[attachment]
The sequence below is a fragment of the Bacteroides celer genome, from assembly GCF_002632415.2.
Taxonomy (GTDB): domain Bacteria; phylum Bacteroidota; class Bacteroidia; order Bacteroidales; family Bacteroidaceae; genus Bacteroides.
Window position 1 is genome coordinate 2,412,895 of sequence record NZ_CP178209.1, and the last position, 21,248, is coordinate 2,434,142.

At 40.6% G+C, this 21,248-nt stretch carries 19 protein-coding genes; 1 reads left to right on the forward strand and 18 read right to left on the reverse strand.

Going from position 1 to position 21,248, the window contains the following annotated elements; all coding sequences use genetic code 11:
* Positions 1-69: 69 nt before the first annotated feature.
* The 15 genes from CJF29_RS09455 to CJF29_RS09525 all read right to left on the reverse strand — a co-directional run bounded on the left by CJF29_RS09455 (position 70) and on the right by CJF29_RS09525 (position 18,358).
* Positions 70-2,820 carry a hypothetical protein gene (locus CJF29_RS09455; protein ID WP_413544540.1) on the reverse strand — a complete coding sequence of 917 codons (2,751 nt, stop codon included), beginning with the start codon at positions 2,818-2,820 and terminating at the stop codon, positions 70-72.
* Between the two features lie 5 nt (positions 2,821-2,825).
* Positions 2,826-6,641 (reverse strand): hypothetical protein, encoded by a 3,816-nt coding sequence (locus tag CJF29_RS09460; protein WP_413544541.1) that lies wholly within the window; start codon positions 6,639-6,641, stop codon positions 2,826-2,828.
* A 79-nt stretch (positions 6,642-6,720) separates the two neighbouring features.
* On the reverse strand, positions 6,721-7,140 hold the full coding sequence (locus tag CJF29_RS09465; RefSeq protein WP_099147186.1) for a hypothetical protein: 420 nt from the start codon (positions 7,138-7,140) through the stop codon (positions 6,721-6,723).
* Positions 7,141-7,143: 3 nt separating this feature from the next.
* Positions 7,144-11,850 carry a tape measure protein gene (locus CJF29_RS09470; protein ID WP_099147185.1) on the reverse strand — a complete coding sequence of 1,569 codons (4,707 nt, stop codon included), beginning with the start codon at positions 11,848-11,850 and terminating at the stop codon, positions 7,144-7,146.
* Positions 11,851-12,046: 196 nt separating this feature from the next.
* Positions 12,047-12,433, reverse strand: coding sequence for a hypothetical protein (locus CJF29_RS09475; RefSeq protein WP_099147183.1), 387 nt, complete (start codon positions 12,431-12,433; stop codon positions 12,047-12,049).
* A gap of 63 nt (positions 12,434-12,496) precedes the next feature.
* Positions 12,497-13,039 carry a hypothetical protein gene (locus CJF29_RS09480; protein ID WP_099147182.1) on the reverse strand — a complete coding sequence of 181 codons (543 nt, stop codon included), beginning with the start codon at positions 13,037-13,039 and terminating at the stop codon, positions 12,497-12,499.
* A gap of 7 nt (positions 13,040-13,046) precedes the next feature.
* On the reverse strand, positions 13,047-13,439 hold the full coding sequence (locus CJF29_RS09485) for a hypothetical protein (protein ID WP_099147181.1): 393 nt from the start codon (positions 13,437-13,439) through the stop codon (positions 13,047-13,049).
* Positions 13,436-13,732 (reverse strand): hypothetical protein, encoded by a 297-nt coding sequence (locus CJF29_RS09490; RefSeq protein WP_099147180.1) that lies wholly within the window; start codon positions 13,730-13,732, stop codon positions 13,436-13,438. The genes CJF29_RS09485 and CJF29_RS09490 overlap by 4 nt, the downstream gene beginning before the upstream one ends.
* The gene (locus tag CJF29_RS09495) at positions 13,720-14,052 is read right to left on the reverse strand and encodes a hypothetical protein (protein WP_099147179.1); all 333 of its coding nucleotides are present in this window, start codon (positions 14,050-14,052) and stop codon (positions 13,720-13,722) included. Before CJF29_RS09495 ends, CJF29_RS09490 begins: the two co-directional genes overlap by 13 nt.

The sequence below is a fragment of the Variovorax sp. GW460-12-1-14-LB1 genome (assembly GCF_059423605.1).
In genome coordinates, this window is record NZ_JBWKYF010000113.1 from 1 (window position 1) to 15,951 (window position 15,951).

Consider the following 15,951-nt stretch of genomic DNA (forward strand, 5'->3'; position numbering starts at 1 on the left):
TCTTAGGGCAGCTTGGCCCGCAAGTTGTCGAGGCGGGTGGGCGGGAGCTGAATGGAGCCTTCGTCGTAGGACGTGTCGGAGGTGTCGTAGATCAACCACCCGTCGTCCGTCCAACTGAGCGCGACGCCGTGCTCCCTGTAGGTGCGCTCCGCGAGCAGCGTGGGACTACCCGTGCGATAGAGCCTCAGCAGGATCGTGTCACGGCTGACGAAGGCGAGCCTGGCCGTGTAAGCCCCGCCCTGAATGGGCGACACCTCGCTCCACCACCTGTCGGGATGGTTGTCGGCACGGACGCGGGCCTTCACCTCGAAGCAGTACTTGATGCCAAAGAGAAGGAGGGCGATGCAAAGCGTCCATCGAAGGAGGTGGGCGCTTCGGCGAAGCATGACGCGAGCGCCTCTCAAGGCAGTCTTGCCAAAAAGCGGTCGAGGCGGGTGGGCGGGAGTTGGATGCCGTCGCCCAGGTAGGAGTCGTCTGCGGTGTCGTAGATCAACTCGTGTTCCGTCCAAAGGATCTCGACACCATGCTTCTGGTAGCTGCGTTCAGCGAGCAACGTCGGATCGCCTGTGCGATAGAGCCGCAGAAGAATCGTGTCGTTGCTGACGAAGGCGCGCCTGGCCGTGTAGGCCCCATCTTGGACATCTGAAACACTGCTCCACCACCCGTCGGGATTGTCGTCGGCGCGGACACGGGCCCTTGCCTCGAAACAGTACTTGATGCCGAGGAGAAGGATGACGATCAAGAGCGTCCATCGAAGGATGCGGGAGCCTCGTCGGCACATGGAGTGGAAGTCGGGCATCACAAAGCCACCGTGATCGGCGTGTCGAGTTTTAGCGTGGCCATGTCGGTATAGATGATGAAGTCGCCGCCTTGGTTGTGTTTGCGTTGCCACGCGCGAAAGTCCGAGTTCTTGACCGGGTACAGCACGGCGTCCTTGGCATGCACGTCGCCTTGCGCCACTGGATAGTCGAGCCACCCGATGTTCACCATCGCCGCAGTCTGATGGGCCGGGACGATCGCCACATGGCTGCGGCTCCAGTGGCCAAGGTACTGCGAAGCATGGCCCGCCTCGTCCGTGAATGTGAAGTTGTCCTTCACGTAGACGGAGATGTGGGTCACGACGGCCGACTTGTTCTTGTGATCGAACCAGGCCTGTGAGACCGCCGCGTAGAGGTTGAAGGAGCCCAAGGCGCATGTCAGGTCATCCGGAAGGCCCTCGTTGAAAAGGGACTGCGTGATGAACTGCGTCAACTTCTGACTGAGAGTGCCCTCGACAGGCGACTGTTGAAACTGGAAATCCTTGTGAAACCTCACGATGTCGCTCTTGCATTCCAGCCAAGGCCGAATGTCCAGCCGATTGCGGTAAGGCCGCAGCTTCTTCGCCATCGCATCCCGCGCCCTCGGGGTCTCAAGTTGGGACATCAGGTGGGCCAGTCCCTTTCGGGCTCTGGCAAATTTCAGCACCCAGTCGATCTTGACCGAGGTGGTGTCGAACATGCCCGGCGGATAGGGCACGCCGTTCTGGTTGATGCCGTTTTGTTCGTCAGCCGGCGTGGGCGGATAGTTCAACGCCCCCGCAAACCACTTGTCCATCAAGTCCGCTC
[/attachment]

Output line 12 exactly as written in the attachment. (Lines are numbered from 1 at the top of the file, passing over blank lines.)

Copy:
* On the reverse strand, positions 6,721-7,140 hold the full coding sequence (locus tag CJF29_RS09465; RefSeq protein WP_099147186.1) for a hypothetical protein: 420 nt from the start codon (positions 7,138-7,140) through the stop codon (positions 6,721-6,723).